The citizens of each state constituted the citizens of the United states wben the constitution was adopted. The rights which appertained to them as citizens of those respective commonwealths, accompanied them in the formation of the great, compound commonwealth which ensued. They became citizens of the latter, without ceasing to be citizens of the former, and he who was subsequently born the citizen of a state, became at the moment of his birth a citizen of the United States. Therefore every person born within the United States, its territories or districts, whether the parents are citizens or aliens, is 'a natural born citizen in the sense of the constitution, and entitled to all the rights and privileges appertaining to that capacity. It is an error
to suppose as some, (and even so great a mind as Locke) have done, that a child is born a citizen of no country and subject of no government, and that he so continues till the age of discretion, when he is at liberty to put himself under what government he pleases. How far the adult possesses this power will hereafter be considered, but surely it would be unjust both to the state and to the infant, to withbold the quality of the citizen until those years of discretion were attained. Under our constitution the question is settled by its express language, and when we are informed that, excepting those who were citizens, (however the capacity was acquired,) at the time the constitution was adopted, no person is eligible to the office of president unless he is a natural born citizen, the principle that the place of birth creates the relative quality is established as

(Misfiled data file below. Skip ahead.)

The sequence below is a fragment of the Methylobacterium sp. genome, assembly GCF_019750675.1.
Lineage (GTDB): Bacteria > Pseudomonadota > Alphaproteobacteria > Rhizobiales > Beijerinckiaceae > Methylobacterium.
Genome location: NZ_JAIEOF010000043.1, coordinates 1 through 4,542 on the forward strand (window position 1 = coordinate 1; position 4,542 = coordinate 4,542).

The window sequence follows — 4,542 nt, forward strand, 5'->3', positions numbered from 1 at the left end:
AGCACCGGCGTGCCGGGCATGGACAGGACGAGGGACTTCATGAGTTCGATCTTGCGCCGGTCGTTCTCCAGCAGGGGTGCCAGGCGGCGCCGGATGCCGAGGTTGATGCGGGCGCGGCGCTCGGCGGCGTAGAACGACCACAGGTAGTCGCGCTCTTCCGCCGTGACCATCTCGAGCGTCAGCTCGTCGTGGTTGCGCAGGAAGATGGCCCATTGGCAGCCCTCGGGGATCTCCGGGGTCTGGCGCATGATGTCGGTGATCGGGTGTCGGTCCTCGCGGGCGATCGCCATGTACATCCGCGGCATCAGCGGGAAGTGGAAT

The mode by which an alien may become a citizen, has a specific appellation which refers to the same principle. It is descriptive of the operation of law as analogous to birth, and the alien, received into the community by naturalization, enjoys all the benefits which birth has conferred on the other class.
Until these rights are attained, the alien resident is under some disadvantages which are not exactly the same throughout the union. The United States do not intermeddle with the local regulations of the states in those respects. Thus an alien may be admitted to hold lands in some states, and be incapable of doing so in others. On the other hand, there are certain incidents to the character of a citizen of the United States, with which the separate states cannot interfere. The nature, extent, and duration of the allegiance due to the United States, the right to the general protection and to commercial benefits at home and abroad, derived either from treaties or from the acts of con
gress, are beyond the control of the states, nor can they increase or diminish the disadvantages to which aliens may by such measures on the part of the general government, be subjected.
Thus if war should break out between the United States and the country of which the alien resident among us is a citizen or subject, he becomes on general principles an alien enemy, and is liable to be sent out of the country at the pleasure of the general government, or laid under reasonable restraints within it, and in these respects no state can interfere to protect him.
The duration of the quality of citizen, both in the native and in him who is naturalized, is a subject of considerable interest.
The doctrine of indefeasible allegiance has a deeper root in England than in any other country in Europe, the term is indeed almost peculiar to the English law, and in discussing the extent to which they carry it, we shall find it useful to ascend to the source of their government, and the foundation on which this doctrine is placed.
Whatever repugnance may occasionally be felt at the avowal, the present government of England must be considered as founded on conquest, and perhaps it is justly observed by some of their historians, that in no instance has conquest by foreign arms been pushed to a greater extent than with them.
The reluctance with which a brave and generous nation submitted to the yoke, increased the exasperation, and the tyranny of their conqueror. Their property was almost completely transferred to his mili. tary followers, their ancient laws were soon disregarded, although sometimes promised to be restored, and the pure feudal system of tenure was substituted to the ancient, allodial estates, or perhaps the imperfect feuds of the Saxons.